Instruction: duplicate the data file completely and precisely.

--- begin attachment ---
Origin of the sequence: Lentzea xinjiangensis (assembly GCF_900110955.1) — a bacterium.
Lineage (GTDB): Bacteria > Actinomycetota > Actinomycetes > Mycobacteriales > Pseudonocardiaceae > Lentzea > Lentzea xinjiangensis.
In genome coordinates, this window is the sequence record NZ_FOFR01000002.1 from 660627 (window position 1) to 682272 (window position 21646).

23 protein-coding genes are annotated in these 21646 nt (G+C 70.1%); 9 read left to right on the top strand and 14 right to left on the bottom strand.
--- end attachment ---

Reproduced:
Origin of the sequence: Lentzea xinjiangensis (assembly GCF_900110955.1) — a bacterium.
Lineage (GTDB): Bacteria > Actinomycetota > Actinomycetes > Mycobacteriales > Pseudonocardiaceae > Lentzea > Lentzea xinjiangensis.
In genome coordinates, this window is the sequence record NZ_FOFR01000002.1 from 660627 (window position 1) to 682272 (window position 21646).

23 protein-coding genes are annotated in these 21646 nt (G+C 70.1%); 9 read left to right on the top strand and 14 right to left on the bottom strand.